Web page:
SpiderOak One provides online backup, synchronization, sharing, and storage. It’s my choice for backup.
Download the SpiderOak One client for Windows, Mac, or Linux. Install in the usual manner for your platform.
First launch of the application takes you through a self-explanatory set-up wizard. The default settings are fine for getting started, but I like to go to Preferences and tweak things. Non-default settings I like are:
- Interface – Launch minimized: Yes.
- Interface – Show splash screen at startup: No.
- Interface – Launch at OS startup: Yes.
- Interface – Ask for password at startup: As appropriate. I select yes unless the computer is not portable and is kept in a secure area.
- Backup – Don’t backup files larger than 50 MB.
- Backup – Exclude files and folders: As appropriate; refer to the exclusion reference. I find it helpful to document for future reference appropriate exclusions for the applications and platforms I use. For what it’s worth, I exclude
- Backup – Enable preview generation.
- General – Location for downloaded folders/files: As desired.
Go to Back Up and select the directories and files you want to back up. I enable the “show hidden files” toggle first. Click on “Save”.
You can synchronize directories between devices, or even between locations on the same device (for example, an external memory device and your hard disk). For illustration purposes I’ll consider the simple case of synchronizing a directory between two computers, which I will uncreatively call Source and Target.
On Source, open the SpiderOak client and back up the directory to be synchronized. On Target, create an empty directory to contain the synchronized data on the target computer, and in the SpiderOak client mark that directory for backup. Finally, in the SpiderOak client on either Source or Target, go to Sync, press New, and follow the instructions.
Synchronization is very simple to set up, but there are a few cases that merit special consideration: excluding files or subdirectories from synchronization, cross-platform synchronization, and synchronizing an individual file.
One of SpiderOak’s strengths is that it retains historical versions of files. The flip side to this is that your used space will increase over time as historical versions accumulate, and you will want to keep an eye on this. The SpiderOak client can generate useful statistics for this purpose. Be aware that in the stats output, directories are reported non-recursively. For example, the reported size of directory /foo/ does not include the size of subdirectory /foo/bar/.
RESTORING FILES FROM BACKUP
Using the desktop client
TODO: Finish this section. It’s pretty intuitive, however.
Using the web interface
TIPS AND TRICKS
SpiderOak’s per-user files are at ~/.SpiderOak/. For clarity’s sake I shall refer to this as the appdata directory.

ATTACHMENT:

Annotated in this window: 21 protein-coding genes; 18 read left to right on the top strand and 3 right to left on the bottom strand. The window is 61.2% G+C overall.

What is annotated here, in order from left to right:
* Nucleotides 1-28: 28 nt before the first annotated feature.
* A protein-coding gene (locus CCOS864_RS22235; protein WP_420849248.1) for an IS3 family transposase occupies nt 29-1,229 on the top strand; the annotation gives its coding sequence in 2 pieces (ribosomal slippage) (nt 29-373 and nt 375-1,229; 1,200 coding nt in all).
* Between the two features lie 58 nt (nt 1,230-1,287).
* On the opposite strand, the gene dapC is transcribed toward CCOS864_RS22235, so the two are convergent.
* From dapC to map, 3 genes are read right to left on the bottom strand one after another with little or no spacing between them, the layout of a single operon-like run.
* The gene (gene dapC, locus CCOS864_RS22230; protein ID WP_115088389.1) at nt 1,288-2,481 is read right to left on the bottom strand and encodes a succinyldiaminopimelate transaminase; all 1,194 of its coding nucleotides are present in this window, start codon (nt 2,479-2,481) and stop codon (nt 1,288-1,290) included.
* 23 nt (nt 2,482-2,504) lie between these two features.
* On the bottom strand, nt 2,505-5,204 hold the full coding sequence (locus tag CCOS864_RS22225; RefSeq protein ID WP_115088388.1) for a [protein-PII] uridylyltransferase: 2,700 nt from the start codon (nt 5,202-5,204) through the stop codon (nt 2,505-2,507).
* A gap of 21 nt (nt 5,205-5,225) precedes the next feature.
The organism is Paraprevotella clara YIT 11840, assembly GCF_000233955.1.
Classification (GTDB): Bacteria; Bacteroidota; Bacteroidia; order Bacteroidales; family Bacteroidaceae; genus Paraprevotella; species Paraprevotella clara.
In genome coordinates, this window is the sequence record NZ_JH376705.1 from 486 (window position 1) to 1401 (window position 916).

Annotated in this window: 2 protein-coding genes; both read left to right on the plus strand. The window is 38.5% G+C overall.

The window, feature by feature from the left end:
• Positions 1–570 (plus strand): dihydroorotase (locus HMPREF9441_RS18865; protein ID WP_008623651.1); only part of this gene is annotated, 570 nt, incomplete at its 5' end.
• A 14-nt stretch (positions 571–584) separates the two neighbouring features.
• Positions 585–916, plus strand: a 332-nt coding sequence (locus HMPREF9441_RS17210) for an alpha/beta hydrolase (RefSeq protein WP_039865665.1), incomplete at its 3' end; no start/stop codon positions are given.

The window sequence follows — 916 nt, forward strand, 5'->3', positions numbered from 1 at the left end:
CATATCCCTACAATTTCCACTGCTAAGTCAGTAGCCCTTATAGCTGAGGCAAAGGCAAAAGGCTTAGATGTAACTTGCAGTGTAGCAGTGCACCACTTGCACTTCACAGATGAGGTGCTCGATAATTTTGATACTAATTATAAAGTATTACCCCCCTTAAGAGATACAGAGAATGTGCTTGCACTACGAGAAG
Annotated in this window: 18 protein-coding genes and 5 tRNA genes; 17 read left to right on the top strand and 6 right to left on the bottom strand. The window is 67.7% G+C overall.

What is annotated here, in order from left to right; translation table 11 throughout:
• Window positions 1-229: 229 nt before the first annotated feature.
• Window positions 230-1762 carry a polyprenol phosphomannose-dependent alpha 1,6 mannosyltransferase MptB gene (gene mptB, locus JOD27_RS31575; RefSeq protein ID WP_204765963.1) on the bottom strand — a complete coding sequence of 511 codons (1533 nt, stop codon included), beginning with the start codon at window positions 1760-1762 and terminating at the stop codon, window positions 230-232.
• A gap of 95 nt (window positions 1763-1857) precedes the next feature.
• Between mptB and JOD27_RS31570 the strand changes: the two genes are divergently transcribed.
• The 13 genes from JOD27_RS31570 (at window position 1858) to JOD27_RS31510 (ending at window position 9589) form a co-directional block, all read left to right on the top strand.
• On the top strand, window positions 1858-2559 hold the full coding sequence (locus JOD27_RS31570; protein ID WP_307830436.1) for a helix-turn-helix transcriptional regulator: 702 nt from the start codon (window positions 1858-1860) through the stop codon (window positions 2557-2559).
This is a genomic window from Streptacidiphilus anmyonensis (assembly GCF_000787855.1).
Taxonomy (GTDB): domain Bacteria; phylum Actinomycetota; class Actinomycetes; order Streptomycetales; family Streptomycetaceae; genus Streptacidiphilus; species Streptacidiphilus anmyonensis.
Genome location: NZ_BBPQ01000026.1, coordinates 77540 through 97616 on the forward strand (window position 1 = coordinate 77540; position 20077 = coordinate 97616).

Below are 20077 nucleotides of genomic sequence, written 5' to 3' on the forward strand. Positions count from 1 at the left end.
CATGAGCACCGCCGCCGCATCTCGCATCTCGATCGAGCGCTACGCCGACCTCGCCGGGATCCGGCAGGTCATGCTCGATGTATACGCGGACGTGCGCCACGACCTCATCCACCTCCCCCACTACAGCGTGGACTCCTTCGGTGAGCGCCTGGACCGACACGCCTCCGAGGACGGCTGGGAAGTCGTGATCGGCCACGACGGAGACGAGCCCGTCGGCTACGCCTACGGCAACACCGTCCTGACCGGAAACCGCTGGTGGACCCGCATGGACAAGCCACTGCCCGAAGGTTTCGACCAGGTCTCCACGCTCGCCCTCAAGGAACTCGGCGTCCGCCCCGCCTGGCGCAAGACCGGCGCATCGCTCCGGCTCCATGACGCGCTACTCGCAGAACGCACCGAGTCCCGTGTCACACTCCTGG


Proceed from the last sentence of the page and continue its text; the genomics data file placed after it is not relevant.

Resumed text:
Linux users can run SpiderOak on startup at low priority. Find where SpiderOak is being called at login and change the command from SpiderOak to nice SpiderOak. When run this way, SpiderOak never slows down my box.
On Linux, SpiderOak runs with the permissions of the user that spawned it (see ps u | grep Spider). This implies that if that user doesn’t have read permission for a given file, SpiderOak can’t back it up. To work around this, set that file’s read permission to include the user running SpiderOak. For example, I wanted to back up /boot/grub/menu.lst, which is owned by root and has default permissions of 600. I created the group “backup” and added myself as a member of the group. I then assigned menu.lst to the backup group and changed its permissions to 640.
SpiderOak’s per-user files are at %sysdrive%\Users\USER\AppData\Roaming\SpiderOak\ on Windows Vista and later. I shall refer to this as the appdata directory. Recall that %sysdrive%\Users\USER\AppData\ is a hidden directory.
System administrators who fear that end users will be tempted to monkey with the settings and break things if SpiderOak calls too much attention to itself can conceal it.
It is preferable to sign in to the SpiderOak user forums via the desktop client (right-click on taskbar icon, then Help – User Forums). This fails for me if the network is being heavily used; temporarily throttling all other network traffic usually solves the issue.
When SpiderOak appears to delete files during a sync, they are in fact moved to the sync subdirectory of the appdata directory. You can sometimes recover them here.
KEEPING UP TO DATE
On supported platforms, SpiderOak should keep itself up to date using your operating system’s usual methods. For Debian (and perhaps other Linux distributions) SpiderOak maintains their own repository which is set up in your package manager when the client is installed.
On unsupported platforms, keeping up to date becomes your responsibility. Follow the release notes feed and manually upgrade as stable versions are released. Note that the release notes feed will mention new beta versions, but the download page by default will offer the latest stable version. For something as critical as backup, most people should stick to stable versions. But if you want to slide down the razor’s cutting edge, get your betas here.
TODO: Release notes feed URL above is broken. Fix it.
If you’re just testing SpiderOak, then you probably have an existing backup solution in place. You will want to exclude SpiderOak’s system directory from it, and exclude your existing solution’s system directory from SpiderOak.
To perform a clean reinstall of SpiderOak, uninstall the client, delete the SpiderOak system directory, and reinstall the client. On Windows, rebooting the computer before reinstalling would be wise.
TODO: Write a separate article describing sync-based backup solutions generally and discuss there what to back up and what to exclude.
There’s a lot more you can do with SpiderOak, but this covers my needs and experiences.
These notes refer to SpiderOak 5.0 and were last updated 21 December 2013.